Activation of WIP1 Phosphatase by HTLV-1 Tax Mitigates the Cellular Response to DNA Damage

Dayaram, Tajhal; Lemoine, Francene J.; Donehower, Lawrence A.; Marriott, Susan J.
February 2013
PLoS ONE;Feb2013, Vol. 8 Issue 2, p1
Academic Journal
Genomic instability stemming from dysregulation of cell cycle checkpoints and DNA damage response (DDR) is a common feature of many cancers. The cancer adult T cell leukemia (ATL) can occur in individuals infected with human T cell leukemia virus type 1 (HTLV-1), and ATL cells contain extensive chromosomal abnormalities, suggesting that they have defects in the recognition or repair of DNA damage. Since Tax is the transforming protein encoded by HTLV-1, we asked whether Tax can affect cell cycle checkpoints and the DDR. Using a combination of flow cytometry and DNA repair assays we showed that Tax-expressing cells exit G1 phase and initiate DNA replication prematurely following damage. Reduced phosphorylation of H2AX (γH2AX) and RPA2, phosphoproteins that are essential to properly initiate the DDR, was also observed in Tax-expressing cells. To determine the cause of decreased DDR protein phosphorylation in Tax-expressing cells, we examined the cellular phosphatase, WIP1, which is known to dephosphorylate γH2AX. We found that Tax can interact with Wip1 in vivo and in vitro, and that Tax-expressing cells display elevated levels of Wip1 mRNA. In vitro phosphatase assays showed that Tax can enhance Wip1 activity on a γH2AX peptide target by 2-fold. Thus, loss of γH2AX in vivo could be due, in part, to increased expression and activity of WIP1 in the presence of Tax. siRNA knockdown of WIP1 in Tax-expressing cells rescued γH2AX in response to damage, confirming the role of WIP1 in the DDR. These studies demonstrate that Tax can disengage the G1/S checkpoint by enhancing WIP1 activity, resulting in reduced DDR. Premature G1 exit of Tax-expressing cells in the presence of DNA lesions creates an environment that tolerates incorporation of random mutations into the host genome.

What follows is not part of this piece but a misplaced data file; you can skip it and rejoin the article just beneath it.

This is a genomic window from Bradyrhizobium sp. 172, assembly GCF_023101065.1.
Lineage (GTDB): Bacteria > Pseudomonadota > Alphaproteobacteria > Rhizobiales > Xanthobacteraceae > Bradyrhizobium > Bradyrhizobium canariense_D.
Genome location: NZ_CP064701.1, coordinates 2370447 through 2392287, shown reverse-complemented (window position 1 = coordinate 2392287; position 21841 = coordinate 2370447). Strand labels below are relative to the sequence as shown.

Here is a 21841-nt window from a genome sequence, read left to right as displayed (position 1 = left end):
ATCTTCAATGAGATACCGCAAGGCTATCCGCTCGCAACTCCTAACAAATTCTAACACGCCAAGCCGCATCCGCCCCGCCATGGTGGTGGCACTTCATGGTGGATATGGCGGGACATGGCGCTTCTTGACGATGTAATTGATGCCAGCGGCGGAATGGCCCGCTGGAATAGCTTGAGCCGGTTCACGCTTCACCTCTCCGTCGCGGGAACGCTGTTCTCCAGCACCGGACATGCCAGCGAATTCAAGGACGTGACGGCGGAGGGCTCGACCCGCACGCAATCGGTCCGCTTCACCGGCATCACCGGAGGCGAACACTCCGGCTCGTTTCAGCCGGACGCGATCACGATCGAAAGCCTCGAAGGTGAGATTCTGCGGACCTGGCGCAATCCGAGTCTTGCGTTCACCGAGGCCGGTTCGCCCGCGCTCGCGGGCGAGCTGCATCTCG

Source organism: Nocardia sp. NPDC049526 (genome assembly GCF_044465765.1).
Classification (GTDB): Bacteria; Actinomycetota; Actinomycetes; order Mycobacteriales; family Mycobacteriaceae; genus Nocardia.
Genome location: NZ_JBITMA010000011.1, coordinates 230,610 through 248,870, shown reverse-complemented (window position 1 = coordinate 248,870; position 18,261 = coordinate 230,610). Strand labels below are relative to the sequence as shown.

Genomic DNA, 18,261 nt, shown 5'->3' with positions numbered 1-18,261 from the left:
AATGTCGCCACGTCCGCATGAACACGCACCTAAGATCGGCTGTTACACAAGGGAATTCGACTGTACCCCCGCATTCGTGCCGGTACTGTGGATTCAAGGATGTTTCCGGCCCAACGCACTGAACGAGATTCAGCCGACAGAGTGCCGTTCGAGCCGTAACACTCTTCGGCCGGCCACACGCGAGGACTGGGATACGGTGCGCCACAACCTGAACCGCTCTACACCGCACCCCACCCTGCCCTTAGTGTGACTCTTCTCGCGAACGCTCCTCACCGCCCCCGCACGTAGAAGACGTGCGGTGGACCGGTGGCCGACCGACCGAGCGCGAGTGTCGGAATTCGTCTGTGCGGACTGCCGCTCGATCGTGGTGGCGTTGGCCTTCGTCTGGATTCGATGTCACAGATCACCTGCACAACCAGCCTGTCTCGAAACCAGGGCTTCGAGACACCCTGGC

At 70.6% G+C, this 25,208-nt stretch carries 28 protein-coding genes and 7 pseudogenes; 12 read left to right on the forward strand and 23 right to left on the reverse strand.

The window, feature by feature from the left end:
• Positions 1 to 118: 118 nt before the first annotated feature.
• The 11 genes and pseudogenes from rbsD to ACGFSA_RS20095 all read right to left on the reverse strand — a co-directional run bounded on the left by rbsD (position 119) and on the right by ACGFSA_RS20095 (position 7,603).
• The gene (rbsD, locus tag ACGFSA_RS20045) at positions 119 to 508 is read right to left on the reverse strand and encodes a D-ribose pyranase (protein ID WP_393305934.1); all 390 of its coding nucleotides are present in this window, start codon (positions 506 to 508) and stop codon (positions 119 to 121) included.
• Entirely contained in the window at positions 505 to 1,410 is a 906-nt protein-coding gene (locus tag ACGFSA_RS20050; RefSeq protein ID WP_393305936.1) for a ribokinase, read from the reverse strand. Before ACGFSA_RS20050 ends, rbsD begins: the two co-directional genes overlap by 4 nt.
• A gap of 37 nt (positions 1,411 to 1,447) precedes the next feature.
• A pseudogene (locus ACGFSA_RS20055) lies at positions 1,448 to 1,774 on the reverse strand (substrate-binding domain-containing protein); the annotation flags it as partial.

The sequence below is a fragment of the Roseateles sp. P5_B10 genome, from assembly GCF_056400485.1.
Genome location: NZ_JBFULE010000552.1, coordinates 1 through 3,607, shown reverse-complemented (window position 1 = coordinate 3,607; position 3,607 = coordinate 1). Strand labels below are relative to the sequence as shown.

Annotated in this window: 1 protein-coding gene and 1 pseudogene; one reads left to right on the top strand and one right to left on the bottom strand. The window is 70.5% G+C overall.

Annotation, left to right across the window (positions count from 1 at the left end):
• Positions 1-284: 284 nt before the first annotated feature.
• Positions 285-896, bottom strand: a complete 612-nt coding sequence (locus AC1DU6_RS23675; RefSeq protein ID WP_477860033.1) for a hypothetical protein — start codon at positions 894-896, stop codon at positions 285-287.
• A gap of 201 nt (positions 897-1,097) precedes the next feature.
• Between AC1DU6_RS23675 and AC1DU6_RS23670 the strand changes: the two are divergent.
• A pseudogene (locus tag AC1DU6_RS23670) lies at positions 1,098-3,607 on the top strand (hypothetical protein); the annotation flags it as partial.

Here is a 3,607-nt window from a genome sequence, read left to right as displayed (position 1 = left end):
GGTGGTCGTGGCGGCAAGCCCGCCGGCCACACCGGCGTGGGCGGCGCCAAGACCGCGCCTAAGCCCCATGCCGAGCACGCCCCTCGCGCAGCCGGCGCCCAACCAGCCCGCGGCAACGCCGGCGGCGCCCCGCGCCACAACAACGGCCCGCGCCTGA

Related Articles

  • Impact of HTLV-I Tax on cell cycle progression and the cellular DNA damage repair response. Marriott, Susan J.; Semmes, Oliver John // Oncogene;9/5/2005, Vol. 24 Issue 39, p5986 

    Human T-cell lymphotropic virus type I (HTLV-I) is the etiologic agent of adult T-cell leukemia (ATL), a rapidly progressing, clonal malignancy of CD4+ T lymphocytes. Fewer than one in 20 infected individuals typically develop ATL and the onset of this cancer occurs after decades of relatively...

  • Role of multifunctional transcription factor TFII-I and putative tumour suppressor DBC1 in cell cycle and DNA double strand damage repair. Tanikawa, M; Wada-Hiraike, O; Yoshizawa-Sugata, N; Shirane, A; Hirano, M; Hiraike, H; Miyamoto, Y; Sone, K; Ikeda, Y; Kashiyama, T; Oda, K; Kawana, K; Katakura, Y; Yano, T; Masai, H; Roy, A L; Osuga, Y; Fujii, T // British Journal of Cancer;12/10/2013, Vol. 109 Issue 12, p3042 

    Background:In multicellular organisms, precise control of cell cycle and the maintenance of genomic stability are crucial to prevent chromosomal alterations. The accurate function of the DNA damage pathway is maintained by DNA repair mechanisms including homologous recombination (HR). Herein, we...

  • Nbs1 is required for ATR-dependent phosphorylation events. Stiff, Tom; Reis, Caroline; Alderton, Gemma K.; Woodbine, Lisa; O'Driscoll, Mark; Jeggo, Penny A. // EMBO Journal;1/12/2005, Vol. 24 Issue 1, p199